Wednesday, May 28, 2014


With a couple of exceptions we'll discuss later, I really didn't start listening to Big Finish until around 2004. So, when I was listening to things like "...ish", I was excitedly pouring through these audios excited to get from the awesome ending of "Neverland" to the 30th anniversary followup in "Zagreus". At this point, I was always previewing releases by checking out a web site (the Doctor Who Ratings guide which is still around) and skimming (to avoid spoilers) fan reviews of whatever I was going to listen to next. The fans seemed to really love "...ish" as a unique story, and by this point I was always excited to devour any new Colin Baker story. So, I was quite excited to check out "...ish". But, I confess I don't have much enthusiasm for this one.

Fundamentally, this is a story about language. The setup is a university where the ultimate lexicon is being assembled. To assist in this an incredibly advanced A.I. hologlyph called "Book" is used as a tool to collect all the known words of the English language. Meanwhile, the top researcher (an old friend of the Doctor's) is found dead - presumably murdered - in her locked office. And there's definitely something odd about Book.

For lovers of the English language, there is a lot to love here. Your vocabulary will be stretched to its absolute limits listening to this audio (more like ripped apart in my case). It was clearly written by a very clever man. And, the character of Book is quite creepy and the audio effect for his voice is terrific. There is some clever humor here too, and I am particularly amused during the parts where the titular suffix is temporarily censored.

But, ultimately for me, the central premise of the "Omniverbum" just doesn't resonate with me. Science Fiction, to me, is really just plausible sounding fantasy. And, this concept just doesn't ring true to me. I had trouble wrapping my head around it, and once I (thought) I did, I just thought it was silly. So while I was intrigued by "...ish" for its first half, the explanation just came off as nonsensical and (even worse) unbelievable to me. Author Phil Pascoe even admits the plot doesn't really make sense.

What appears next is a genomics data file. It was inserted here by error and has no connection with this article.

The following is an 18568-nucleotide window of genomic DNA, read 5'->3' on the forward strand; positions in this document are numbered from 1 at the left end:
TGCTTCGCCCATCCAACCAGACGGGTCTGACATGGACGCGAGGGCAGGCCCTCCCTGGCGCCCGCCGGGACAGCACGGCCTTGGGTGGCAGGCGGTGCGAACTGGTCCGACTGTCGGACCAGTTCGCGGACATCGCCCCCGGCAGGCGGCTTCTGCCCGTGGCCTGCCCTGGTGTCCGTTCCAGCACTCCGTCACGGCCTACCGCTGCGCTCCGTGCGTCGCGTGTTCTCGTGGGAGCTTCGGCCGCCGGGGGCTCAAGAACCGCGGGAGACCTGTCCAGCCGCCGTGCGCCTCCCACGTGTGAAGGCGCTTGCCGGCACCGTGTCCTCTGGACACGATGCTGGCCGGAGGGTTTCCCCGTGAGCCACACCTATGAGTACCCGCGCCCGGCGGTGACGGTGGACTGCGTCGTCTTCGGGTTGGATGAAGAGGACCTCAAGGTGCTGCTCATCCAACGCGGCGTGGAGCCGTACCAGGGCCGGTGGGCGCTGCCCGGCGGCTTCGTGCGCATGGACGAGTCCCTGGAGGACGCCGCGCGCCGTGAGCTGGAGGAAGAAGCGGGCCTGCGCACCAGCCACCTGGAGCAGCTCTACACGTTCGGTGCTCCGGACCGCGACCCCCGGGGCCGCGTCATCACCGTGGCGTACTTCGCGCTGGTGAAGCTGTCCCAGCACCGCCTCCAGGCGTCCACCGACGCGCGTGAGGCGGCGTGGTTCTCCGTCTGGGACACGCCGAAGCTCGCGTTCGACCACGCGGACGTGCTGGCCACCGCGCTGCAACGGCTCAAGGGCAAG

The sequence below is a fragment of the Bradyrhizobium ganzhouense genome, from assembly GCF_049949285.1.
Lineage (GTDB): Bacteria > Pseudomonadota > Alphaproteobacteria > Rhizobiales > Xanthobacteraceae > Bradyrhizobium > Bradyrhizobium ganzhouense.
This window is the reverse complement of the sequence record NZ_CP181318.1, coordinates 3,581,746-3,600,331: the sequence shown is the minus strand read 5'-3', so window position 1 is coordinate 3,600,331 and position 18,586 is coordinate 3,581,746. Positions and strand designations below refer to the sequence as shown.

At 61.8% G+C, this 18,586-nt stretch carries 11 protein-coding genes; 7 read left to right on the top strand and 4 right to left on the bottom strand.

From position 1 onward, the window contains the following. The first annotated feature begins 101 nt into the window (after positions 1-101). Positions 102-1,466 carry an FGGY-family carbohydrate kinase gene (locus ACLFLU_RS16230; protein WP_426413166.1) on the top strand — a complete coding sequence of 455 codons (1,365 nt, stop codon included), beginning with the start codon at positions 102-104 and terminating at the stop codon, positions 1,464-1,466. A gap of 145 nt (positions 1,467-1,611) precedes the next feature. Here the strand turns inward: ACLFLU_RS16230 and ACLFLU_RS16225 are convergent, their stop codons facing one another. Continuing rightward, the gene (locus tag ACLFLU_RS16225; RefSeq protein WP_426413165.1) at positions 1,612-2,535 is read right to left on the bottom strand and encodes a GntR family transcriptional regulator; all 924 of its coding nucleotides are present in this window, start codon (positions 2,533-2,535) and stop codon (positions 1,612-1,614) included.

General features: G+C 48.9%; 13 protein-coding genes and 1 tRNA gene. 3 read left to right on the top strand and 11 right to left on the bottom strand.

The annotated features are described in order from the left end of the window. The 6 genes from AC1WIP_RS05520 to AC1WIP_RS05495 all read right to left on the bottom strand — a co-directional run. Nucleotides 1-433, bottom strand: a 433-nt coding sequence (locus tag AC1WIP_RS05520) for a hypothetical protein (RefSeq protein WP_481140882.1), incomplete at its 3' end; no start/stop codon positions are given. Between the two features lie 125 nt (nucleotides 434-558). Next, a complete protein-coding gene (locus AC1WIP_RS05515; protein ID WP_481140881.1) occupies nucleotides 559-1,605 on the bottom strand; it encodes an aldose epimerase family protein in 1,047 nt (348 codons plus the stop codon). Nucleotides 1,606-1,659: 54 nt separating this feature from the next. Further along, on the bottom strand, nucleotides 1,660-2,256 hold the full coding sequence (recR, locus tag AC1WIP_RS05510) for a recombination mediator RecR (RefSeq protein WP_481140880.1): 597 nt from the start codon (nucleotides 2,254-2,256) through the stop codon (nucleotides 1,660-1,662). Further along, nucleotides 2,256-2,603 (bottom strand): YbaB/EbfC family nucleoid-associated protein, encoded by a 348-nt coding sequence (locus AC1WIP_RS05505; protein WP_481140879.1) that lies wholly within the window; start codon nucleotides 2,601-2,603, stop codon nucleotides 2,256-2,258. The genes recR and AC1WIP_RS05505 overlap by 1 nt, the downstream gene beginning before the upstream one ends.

On my most recent listen I did enjoy this slightly more than way back in 2004, ten years ago. So, while this has been among my least favorite Big Finish stories for a decade, it did come off a little better than I had remembered it. I appreciate the cleverness of the dialog, which is loaded with all the color you could imagine being squeezed out of the English language. I also enjoy the change in attitude the Doctor shows in the American colloquialisms of English by the end of the story. Still, I can't muster up the same enthusiasm fans had for this story a decade ago. A well acted, and clever story, that I just fail to enjoy as much as I might wish to.

Rating: OK

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